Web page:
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2011 SXT Pw7 Bright White Challenger
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In other words its describing the driving habits, and some do take their Challengers to the Track Road Course or Drag Strip, others will race them on the Streets, etc.,
Ride them hard they wear out fast regardless but something still does not add up with that fast of a wear 1 year old vehicle etc., Again best answer to help is get it to a Reputable Shop or Dealer for an Inspection but they too need to know your driving habits to help get to the bottom of it before you dump a ton of cash just cause some jerk at a Dealership just throws numbers at something without looking. Wish you luck and getting it resolved.
 

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Discussion Starter · #22 ·
Thanks for the good wishes. I honestly didn't think that the fairly routine task of changing pads would turn into such a stressful and quest for alternatives.
 

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2016 Challenger Scat Pack Shaker
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I want to figure out what we mean by "tracking." I don't drive on the track itself, only city/highway. But in terms of car modes, I don't like "auto", I drive in "track mode" all the time.
Who diagnosed your brakes are almost gone at 8500 miles?
 

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2022 Challenger ScatPack 6 spd
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2021 R/T Scat Pack Shaker Widebody. Yes, I looked at PowerStop, and even called them and was told they had nothing to offer me for the 2021 model year.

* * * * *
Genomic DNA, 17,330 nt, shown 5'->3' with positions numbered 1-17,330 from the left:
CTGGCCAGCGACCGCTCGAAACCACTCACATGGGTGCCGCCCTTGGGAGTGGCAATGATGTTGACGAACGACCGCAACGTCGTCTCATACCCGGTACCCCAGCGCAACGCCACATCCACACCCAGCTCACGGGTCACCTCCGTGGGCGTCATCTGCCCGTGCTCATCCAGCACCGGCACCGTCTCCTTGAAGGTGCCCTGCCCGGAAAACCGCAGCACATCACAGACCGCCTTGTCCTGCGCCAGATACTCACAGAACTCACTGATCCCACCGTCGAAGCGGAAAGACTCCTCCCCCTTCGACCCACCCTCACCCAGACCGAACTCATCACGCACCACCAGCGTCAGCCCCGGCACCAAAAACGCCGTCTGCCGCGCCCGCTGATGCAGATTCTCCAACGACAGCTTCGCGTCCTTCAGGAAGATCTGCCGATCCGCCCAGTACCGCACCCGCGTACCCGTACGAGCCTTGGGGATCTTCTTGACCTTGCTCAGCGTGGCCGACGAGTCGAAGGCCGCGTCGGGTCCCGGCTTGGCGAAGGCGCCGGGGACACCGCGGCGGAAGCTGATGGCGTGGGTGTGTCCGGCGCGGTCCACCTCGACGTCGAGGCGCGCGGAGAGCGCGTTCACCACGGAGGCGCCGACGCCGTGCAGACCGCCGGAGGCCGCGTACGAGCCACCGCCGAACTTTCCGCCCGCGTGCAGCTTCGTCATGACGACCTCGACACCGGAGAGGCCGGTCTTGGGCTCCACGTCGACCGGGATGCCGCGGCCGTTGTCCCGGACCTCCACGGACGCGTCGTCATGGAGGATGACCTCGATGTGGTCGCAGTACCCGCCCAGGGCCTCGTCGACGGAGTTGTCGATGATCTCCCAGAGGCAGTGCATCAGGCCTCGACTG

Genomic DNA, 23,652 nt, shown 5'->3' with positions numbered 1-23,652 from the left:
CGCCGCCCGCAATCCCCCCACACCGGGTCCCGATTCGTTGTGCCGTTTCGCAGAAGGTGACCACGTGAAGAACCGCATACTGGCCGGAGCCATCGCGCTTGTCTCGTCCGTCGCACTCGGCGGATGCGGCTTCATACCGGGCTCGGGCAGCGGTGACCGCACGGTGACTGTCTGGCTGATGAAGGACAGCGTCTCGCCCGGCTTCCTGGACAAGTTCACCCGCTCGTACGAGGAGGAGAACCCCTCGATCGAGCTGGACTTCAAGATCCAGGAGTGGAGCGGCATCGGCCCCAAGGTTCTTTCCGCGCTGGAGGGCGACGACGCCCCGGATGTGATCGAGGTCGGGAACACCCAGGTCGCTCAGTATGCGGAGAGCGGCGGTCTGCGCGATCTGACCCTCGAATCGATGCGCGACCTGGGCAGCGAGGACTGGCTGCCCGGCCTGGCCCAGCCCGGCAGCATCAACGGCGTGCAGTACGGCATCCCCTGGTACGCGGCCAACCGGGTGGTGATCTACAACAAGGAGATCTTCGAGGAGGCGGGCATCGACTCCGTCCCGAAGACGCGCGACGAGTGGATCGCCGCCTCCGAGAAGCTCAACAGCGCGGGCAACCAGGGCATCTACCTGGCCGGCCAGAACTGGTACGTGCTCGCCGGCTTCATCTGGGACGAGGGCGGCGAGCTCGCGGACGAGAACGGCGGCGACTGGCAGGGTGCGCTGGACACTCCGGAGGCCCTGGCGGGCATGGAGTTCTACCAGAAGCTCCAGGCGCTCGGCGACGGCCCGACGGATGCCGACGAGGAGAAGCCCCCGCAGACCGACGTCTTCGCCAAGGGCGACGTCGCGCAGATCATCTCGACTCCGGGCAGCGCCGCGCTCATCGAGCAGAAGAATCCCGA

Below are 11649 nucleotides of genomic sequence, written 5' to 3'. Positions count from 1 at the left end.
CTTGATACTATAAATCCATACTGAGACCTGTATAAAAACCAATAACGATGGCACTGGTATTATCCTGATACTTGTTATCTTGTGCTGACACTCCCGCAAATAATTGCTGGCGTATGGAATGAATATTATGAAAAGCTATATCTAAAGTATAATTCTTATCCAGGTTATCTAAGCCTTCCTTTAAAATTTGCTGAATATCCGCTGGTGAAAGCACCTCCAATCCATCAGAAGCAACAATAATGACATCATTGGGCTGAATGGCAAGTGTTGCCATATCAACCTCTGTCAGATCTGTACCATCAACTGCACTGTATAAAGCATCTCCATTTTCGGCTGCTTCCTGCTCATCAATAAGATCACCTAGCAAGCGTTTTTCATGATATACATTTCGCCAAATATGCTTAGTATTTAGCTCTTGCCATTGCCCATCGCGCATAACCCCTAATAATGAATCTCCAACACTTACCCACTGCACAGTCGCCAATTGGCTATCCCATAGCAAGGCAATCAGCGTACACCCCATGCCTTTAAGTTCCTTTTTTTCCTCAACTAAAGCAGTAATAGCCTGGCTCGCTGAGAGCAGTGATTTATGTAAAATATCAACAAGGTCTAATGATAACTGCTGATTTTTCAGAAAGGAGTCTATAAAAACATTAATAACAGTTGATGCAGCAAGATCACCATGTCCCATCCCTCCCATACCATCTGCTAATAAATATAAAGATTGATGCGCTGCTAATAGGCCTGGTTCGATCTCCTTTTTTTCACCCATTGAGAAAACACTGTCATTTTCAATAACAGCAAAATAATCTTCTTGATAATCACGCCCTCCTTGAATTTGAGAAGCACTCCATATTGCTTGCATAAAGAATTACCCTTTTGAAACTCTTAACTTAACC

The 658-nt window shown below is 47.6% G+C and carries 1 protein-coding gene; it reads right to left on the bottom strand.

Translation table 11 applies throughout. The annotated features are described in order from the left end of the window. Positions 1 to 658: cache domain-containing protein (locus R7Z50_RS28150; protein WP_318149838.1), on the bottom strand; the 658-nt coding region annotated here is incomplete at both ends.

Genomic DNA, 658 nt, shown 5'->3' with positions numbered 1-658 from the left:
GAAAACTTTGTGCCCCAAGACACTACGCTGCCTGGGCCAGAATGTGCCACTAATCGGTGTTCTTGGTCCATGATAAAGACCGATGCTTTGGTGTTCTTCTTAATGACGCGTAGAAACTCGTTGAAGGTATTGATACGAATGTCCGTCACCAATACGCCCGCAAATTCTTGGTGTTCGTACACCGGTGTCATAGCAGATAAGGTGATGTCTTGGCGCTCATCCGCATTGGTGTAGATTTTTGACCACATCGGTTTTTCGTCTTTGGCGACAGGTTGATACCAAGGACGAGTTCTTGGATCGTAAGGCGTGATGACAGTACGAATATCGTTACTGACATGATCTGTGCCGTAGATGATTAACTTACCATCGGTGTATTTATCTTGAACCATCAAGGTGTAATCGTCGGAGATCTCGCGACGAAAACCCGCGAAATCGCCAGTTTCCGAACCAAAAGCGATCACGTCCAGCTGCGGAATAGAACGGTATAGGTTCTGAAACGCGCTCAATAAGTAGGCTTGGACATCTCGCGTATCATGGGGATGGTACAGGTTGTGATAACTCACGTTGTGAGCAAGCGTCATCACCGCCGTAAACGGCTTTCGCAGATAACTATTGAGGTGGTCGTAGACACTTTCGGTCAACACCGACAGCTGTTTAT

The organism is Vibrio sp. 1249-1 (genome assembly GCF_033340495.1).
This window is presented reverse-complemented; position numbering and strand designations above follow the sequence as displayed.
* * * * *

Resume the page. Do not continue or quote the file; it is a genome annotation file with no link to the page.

I can't say, I have nothing to compare it with. I drive quite aggressively, but only in the city.
Ok well I keep hearing everyone keep stating its a heavy car, but since I'm coming from full sized pickup trucks I don't buy that excuse. They're either really crappy pads or people just a lot of burnouts. Since mine only has 1,500 miles on it I'll have to wait to see what they look like at xxxxx mileage.

For example I replaced my pads on my 2020 Nissan Titan on labor day weekend. At the time, the truck had 70,000 miles on it since I purchased it new. When I pulled the pads out and compared it with the factory replacement I purchased I thought it was a complete waste of time 😆. They didn't look much thinner than the new ones. Oh well, it's called preventive maintenance. The truck was my daily driver to work 106 miles per day plus any running to lunch, gym, store etc.
All that to say I have a difficult time buying into the "its a heavy car" comments I've seen others make in reference to brake pads wear.